Alfa Romeo getting back to (new) normal

Jon Wilde
Alfa Romeo are stepping up preparations for the start of the season

Alfa Romeo Antonio Giovinazzi C39 pa

Alfa Romeo’s race mechanics all returned to work this week as the team prepares for the opening grand prix of the 2020 Formula 1 season in Austria on July 5.

The Swiss-based outfit, formerly known as Sauber, has given an insight into how things have unfolded at their headquarters in Hinwil since flying home from the first race of the year in Australia that was cancelled due to the escalating global health pandemic in March.

Beat Zehnder, the Alfa Romeo team manager, explained in an interview with Auto Motor und Sport: “Our summer break ended on May 25th. Since then we have slowly started up the whole thing again to normal operation.

“Despite the good corona numbers in Switzerland, we set up an early shift and an afternoon shift in the company in order to create as few contacts as possible. The majority of the engineers work from home and only come back on June 29th. All racing team mechanics have been back in the factory since June 15th.”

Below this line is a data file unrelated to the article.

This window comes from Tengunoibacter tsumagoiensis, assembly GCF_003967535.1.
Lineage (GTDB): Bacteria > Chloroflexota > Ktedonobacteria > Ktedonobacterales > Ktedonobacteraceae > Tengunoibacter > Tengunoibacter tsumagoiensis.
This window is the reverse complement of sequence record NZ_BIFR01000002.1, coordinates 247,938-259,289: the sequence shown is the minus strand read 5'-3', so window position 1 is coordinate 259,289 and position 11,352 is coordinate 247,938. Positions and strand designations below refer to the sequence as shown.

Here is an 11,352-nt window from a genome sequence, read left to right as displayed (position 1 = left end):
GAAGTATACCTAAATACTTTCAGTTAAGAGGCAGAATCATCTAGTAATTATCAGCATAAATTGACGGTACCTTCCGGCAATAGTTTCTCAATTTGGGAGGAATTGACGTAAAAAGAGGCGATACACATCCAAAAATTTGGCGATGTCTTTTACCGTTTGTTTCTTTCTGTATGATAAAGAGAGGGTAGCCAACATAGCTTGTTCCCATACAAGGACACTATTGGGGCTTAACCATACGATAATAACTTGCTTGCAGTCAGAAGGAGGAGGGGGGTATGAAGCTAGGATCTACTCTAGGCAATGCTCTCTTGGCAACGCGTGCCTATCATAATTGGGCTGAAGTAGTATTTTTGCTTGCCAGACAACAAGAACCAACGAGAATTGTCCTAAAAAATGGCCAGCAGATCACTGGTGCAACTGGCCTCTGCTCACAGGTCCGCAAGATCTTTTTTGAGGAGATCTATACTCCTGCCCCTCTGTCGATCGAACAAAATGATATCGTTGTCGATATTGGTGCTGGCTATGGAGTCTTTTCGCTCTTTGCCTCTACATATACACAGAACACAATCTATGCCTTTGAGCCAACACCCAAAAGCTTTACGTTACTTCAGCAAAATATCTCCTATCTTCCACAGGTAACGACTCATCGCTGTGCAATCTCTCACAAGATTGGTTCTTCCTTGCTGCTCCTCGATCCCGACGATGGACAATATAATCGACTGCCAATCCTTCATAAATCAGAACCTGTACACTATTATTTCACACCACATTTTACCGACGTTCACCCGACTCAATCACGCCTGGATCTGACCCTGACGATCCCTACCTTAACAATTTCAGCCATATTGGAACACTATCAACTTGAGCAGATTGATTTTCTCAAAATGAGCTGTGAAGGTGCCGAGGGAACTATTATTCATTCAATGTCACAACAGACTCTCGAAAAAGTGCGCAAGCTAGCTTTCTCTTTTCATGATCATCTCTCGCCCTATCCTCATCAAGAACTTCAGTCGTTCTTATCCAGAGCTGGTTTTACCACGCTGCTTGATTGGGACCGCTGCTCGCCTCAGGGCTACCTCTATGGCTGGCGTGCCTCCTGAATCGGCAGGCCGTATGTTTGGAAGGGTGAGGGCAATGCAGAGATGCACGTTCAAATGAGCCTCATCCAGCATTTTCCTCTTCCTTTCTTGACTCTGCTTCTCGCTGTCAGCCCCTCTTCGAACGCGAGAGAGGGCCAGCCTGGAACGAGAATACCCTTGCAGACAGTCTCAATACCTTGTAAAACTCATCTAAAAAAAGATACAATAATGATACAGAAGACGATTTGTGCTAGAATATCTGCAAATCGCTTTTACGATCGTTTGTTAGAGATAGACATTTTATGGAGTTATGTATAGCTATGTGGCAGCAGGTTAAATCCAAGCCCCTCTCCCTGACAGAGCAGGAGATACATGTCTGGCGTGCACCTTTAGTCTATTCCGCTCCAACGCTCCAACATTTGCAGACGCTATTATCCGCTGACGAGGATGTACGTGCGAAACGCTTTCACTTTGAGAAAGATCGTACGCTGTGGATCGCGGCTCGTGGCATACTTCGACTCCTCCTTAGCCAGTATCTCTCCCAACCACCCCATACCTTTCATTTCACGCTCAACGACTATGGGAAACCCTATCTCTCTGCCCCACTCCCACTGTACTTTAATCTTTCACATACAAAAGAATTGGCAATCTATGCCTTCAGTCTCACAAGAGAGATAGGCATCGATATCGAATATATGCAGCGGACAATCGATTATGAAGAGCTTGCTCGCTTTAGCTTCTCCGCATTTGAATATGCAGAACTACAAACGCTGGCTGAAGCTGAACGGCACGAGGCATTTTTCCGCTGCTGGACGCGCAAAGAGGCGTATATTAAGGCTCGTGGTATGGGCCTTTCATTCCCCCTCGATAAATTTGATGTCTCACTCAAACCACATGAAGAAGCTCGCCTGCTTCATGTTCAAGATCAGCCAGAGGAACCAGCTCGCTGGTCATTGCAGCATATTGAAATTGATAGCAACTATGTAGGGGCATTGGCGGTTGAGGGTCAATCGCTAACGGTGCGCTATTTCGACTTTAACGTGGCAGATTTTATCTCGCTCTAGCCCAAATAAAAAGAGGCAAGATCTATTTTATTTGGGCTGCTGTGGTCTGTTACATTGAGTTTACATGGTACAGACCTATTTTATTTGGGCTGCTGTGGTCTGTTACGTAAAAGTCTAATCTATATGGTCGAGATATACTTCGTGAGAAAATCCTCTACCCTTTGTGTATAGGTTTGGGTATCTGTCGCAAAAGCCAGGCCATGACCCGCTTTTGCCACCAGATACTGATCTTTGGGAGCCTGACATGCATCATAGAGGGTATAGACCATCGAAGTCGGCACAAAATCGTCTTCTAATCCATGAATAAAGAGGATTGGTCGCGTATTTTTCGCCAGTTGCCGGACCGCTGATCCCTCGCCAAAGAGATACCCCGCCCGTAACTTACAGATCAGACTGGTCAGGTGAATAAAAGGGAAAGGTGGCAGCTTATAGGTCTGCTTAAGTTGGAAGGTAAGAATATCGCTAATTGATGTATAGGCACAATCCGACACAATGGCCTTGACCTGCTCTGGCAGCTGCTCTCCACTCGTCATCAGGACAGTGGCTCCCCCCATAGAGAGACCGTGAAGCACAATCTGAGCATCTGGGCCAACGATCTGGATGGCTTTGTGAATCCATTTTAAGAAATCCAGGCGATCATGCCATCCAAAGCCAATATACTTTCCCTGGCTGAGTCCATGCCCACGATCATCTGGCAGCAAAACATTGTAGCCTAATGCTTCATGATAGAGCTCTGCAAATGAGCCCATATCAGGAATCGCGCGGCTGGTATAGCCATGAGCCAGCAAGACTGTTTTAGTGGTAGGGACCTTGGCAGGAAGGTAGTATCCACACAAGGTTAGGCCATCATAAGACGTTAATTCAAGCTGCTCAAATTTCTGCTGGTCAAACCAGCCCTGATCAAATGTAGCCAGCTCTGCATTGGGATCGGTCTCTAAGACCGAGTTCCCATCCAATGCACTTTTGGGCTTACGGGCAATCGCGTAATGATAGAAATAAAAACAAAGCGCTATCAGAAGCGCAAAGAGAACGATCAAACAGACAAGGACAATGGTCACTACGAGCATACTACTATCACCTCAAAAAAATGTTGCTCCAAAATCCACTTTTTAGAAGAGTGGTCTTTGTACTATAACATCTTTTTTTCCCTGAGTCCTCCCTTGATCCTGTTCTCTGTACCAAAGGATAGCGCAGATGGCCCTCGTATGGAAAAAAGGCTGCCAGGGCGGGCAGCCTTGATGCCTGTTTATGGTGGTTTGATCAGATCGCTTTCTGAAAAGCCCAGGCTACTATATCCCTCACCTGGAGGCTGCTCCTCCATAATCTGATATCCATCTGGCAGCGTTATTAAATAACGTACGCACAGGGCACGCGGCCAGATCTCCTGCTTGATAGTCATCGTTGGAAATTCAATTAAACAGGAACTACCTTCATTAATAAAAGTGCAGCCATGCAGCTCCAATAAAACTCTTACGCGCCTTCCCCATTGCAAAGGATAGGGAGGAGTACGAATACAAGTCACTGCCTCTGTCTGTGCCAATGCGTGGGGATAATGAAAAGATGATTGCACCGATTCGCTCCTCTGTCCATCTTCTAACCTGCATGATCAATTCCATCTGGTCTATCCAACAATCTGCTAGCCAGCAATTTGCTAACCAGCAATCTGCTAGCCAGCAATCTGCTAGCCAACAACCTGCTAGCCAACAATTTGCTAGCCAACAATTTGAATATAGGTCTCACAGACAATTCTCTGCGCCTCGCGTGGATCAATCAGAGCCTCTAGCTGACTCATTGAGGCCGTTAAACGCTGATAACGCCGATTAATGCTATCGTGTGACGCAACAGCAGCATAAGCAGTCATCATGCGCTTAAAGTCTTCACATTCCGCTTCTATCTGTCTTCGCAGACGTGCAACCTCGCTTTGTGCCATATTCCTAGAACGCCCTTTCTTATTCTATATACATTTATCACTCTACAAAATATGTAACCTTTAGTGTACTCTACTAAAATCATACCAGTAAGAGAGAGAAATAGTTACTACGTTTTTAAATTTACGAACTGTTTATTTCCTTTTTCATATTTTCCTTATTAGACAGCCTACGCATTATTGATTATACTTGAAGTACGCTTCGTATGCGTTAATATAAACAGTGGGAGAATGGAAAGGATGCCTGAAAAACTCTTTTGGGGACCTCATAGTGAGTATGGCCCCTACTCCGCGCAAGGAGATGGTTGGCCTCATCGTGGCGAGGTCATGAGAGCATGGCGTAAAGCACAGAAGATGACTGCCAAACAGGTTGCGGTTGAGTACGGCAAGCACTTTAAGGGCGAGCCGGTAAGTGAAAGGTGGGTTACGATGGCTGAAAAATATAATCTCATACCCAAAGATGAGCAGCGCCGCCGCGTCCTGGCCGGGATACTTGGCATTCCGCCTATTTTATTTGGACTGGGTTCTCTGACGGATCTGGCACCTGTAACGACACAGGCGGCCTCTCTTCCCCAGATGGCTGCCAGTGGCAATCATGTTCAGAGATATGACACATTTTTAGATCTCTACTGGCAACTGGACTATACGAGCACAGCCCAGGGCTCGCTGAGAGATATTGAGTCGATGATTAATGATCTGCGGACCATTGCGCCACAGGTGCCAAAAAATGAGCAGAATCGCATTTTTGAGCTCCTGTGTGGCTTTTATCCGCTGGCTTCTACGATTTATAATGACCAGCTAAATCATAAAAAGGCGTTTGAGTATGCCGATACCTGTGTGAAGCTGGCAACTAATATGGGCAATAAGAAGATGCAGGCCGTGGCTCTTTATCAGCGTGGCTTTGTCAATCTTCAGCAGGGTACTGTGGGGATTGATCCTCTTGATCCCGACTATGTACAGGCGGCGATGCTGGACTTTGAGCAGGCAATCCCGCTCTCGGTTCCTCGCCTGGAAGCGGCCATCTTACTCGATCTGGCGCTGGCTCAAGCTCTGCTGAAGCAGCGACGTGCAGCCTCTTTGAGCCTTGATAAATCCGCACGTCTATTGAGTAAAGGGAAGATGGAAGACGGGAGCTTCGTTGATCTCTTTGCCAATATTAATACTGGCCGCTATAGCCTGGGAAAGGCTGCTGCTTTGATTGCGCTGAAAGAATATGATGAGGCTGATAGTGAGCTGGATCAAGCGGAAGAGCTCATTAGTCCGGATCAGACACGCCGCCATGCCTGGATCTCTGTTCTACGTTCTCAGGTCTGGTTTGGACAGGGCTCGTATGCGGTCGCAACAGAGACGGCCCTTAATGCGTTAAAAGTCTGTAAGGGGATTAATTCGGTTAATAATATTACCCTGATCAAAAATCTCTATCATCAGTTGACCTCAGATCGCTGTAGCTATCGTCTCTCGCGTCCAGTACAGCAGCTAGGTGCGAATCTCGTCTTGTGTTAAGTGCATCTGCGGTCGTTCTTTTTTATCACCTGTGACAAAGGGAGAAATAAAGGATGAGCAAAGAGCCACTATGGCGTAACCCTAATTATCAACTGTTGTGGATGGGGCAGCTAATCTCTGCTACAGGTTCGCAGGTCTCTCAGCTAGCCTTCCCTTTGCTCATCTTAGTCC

Zehnder added that scheduled post-Melbourne upgrades to the cars, which will be driven by Kimi Raikkonen and Antonio Giovinazzi, are still being implemented.

He added: “The Melbourne car was on the level of the last two test days in Barcelona. All updates we planned afterwards will be brought to the car for the first race in Austria. We prefer the changes for Spielberg and Silverstone, also because we don’t know how many races we have this year.”

Regarding further updates, he added: “There isn’t much time left this year. We should drive a bit before we bring more new things to the car.”

Zehnder also confirmed that the team will treat the first six races of the season as two blocks of three weeks, with the two Austrian races followed a week later by the Hungarian Grand Prix and the back-to-back Silverstone events on August 2 and 9 preceding the trip to Spain.

“If England runs as planned, we will fly straight to Spain from there,” he said. “The idea is that the team stays together in a bubble during these three weeks. So no-one will go home in between, except in an emergency.”

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